Re: Perhaps someone can explain something to dumb old me.
Nothing propagates across the event horizon. In particular gravity does not propagate across it. Rather the gravitational effect of a BH is essentially a sort of 'scar' left as the star collapsed: it's a record that there is some mass there – perhaps, better would be to say that the gravitational field is the mass, although that's not quite correct.
However this isn't really right. One important thing to understand is that, with slight caveats, the gravitational field (and hence the spacetime) outside some suitably-symmetric massive object is, to use a mathematical term unique. What that means is that, no matter what is going on with the object the gravitational field outside it is unchanged. The slight caveat is that the spacetime should be 'asymptotically flat', which means that, far from the object, everything settles down to Minkowski space: this isn't true on cosmic distances (there are, for instance, other stars!), but it's a good enough approximation in practice.
What that means, is that, if you imagine some star collapsing to a black hole, then the gravitational field outside where the star was is unchanged: if we used our giant star-crushers to crush the Sun down into a black hole, then nothing would change gravitationally (well, so long as our star-crushers were rather light).
So, in fact, nothing needs to propagate across the horizon: the field outside the horizon is unchanged by the collapse, so long as its suitably symmetric. In particular there's no information that has to be somehow continually emitted from the thing to tell spacetime how to behave: it just does what it always did. The situation is what's called 'stationary' in GR.
I have not explained this very well, I think: sorry.
To answer two other questions.
Changes in gravity propagate at the speed of light: so gravitational waves propagate at the speed of light. Indeed it's really better to think of the speed of light as being the speed of causality: it's the speed at which information about things happening far from you gets to you (or the maximum speed at which it gets to you). That means that nothing propagates across the event horizon because the speed you need to travel to stay still (to not get closer to the centre of the BH) at the event horizon is the speed of light: no information, of any kind, can get out.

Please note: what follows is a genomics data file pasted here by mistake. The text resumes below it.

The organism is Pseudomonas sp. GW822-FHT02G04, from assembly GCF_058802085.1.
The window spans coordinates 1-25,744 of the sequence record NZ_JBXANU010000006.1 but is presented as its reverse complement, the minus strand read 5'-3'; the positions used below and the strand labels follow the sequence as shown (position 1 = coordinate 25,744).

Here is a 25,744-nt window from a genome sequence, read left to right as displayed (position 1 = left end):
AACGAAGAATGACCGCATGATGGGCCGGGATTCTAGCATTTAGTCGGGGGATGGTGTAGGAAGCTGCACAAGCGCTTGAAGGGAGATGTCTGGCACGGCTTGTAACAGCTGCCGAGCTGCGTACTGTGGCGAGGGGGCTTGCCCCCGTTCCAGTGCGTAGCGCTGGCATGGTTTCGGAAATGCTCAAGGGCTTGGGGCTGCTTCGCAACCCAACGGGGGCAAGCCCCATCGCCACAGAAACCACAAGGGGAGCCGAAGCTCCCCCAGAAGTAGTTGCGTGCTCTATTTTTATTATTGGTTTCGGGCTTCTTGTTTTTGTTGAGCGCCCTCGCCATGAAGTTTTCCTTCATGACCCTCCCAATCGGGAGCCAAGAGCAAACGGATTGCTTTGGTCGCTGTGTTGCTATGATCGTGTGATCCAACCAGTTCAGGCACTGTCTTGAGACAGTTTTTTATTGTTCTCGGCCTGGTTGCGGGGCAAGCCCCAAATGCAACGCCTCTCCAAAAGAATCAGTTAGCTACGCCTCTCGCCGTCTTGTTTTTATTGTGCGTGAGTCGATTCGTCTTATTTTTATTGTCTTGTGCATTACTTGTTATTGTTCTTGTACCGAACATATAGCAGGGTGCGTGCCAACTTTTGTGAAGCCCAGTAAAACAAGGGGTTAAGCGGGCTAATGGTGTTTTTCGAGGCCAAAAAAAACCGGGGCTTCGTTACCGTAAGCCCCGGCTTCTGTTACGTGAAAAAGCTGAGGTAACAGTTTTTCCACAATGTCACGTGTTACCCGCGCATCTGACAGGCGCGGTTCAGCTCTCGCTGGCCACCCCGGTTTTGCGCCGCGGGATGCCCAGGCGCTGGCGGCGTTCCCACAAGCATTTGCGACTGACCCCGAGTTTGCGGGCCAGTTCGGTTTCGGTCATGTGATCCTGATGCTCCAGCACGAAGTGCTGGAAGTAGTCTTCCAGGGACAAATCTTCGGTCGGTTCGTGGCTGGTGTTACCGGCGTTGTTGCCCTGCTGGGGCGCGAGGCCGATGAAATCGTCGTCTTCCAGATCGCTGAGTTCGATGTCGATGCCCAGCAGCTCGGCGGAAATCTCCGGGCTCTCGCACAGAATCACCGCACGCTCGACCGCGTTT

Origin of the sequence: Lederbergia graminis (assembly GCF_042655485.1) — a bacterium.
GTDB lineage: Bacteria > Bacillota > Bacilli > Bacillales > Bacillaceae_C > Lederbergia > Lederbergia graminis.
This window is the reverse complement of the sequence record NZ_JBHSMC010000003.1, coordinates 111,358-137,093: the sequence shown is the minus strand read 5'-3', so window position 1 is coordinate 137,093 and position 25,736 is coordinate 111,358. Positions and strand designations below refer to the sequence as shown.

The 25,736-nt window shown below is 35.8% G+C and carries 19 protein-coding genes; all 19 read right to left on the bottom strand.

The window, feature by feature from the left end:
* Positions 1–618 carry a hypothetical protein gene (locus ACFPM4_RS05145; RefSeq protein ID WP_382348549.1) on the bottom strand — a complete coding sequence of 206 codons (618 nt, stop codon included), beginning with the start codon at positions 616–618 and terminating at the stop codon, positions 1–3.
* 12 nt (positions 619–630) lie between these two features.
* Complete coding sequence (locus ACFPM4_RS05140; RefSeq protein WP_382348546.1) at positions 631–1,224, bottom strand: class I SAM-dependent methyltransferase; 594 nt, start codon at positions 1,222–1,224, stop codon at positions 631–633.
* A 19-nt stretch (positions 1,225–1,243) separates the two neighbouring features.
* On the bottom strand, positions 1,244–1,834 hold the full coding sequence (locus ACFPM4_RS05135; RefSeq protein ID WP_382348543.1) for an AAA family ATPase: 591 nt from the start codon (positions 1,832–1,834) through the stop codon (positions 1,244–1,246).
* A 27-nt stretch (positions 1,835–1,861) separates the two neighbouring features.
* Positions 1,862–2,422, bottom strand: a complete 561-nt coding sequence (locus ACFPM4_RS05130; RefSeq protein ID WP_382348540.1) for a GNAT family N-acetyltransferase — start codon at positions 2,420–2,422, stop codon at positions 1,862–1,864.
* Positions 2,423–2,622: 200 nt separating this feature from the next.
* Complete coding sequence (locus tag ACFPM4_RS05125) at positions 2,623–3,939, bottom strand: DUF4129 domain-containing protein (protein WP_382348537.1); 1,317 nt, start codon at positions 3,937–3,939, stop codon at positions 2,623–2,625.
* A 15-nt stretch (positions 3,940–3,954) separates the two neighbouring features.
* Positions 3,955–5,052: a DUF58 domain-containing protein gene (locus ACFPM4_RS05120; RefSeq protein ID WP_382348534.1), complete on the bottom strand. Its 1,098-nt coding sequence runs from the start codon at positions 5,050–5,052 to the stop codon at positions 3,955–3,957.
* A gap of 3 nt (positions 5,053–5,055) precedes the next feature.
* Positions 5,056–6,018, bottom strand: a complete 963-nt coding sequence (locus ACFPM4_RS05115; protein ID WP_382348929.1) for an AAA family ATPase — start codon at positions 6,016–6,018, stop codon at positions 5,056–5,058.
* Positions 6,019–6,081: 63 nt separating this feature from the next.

(Caveat: what I'm describing is the classical GR picture: quantum gravity may be different, but quantum gravity needs to reduce to classical gravity in suitable limits so it won't be very different in those limits.)
What accretion disks look like is complicated. I think that we are looking at the M87 BH (the one the EHT image is of) from somewhere near one of its poles – so we're looking down onto the disk. And since that's the BH we've got images like this of, well, it is what it is. However even if you are looking at a BH from its equator, what you see is not what you'd expect – a thin line which is the disk. Instead you see something much more complicated, because you can see right round a BH, as light can orbit the BH. So, for instance, you can see the part of the accretion disk which is directly behind the object. And indeed you can see lots of copies of it, depending on how many times the light from it orbited the BH before escaping. And this, of course, is what the people this article is about are interested in being able to see.
What you actually see then, is complicated by this huge distortion of the paths light takes. The images of the BH from Interstellar are quite good: they were actually computed by building numerical models of what the thing should look like (Kip Thorne was involved in this, and he knows what he's about), and in them you can see this weird thing where the accretion disk seems to rise up over the central object in a very strange way.
So in a strange sense, you're always looking 'down' on the accretion disk (at least the inner regions of it).